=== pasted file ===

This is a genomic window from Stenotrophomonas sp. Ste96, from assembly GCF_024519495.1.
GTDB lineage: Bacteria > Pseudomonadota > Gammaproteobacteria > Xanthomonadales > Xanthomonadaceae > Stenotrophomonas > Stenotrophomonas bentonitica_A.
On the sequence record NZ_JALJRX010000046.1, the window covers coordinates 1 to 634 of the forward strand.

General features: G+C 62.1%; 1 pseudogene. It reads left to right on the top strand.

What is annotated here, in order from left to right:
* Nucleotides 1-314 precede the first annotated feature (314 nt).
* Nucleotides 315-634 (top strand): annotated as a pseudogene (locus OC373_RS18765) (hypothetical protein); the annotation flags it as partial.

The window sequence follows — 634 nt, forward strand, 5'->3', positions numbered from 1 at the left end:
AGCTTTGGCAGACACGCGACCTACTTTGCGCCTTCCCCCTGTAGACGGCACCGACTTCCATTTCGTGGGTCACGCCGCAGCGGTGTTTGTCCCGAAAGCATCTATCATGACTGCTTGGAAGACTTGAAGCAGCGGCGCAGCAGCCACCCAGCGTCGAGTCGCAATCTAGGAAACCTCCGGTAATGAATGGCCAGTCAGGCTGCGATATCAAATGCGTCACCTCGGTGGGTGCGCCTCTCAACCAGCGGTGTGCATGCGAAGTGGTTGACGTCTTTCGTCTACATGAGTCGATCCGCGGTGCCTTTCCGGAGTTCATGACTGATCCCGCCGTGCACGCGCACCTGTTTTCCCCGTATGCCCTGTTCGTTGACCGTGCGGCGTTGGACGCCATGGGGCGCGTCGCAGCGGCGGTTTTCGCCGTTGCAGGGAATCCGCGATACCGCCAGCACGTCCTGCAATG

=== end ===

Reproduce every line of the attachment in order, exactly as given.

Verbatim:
This is a genomic window from Stenotrophomonas sp. Ste96, from assembly GCF_024519495.1.
GTDB lineage: Bacteria > Pseudomonadota > Gammaproteobacteria > Xanthomonadales > Xanthomonadaceae > Stenotrophomonas > Stenotrophomonas bentonitica_A.
On the sequence record NZ_JALJRX010000046.1, the window covers coordinates 1 to 634 of the forward strand.

General features: G+C 62.1%; 1 pseudogene. It reads left to right on the top strand.

What is annotated here, in order from left to right:
* Nucleotides 1-314 precede the first annotated feature (314 nt).
* Nucleotides 315-634 (top strand): annotated as a pseudogene (locus OC373_RS18765) (hypothetical protein); the annotation flags it as partial.

The window sequence follows — 634 nt, forward strand, 5'->3', positions numbered from 1 at the left end:
AGCTTTGGCAGACACGCGACCTACTTTGCGCCTTCCCCCTGTAGACGGCACCGACTTCCATTTCGTGGGTCACGCCGCAGCGGTGTTTGTCCCGAAAGCATCTATCATGACTGCTTGGAAGACTTGAAGCAGCGGCGCAGCAGCCACCCAGCGTCGAGTCGCAATCTAGGAAACCTCCGGTAATGAATGGCCAGTCAGGCTGCGATATCAAATGCGTCACCTCGGTGGGTGCGCCTCTCAACCAGCGGTGTGCATGCGAAGTGGTTGACGTCTTTCGTCTACATGAGTCGATCCGCGGTGCCTTTCCGGAGTTCATGACTGATCCCGCCGTGCACGCGCACCTGTTTTCCCCGTATGCCCTGTTCGTTGACCGTGCGGCGTTGGACGCCATGGGGCGCGTCGCAGCGGCGGTTTTCGCCGTTGCAGGGAATCCGCGATACCGCCAGCACGTCCTGCAATG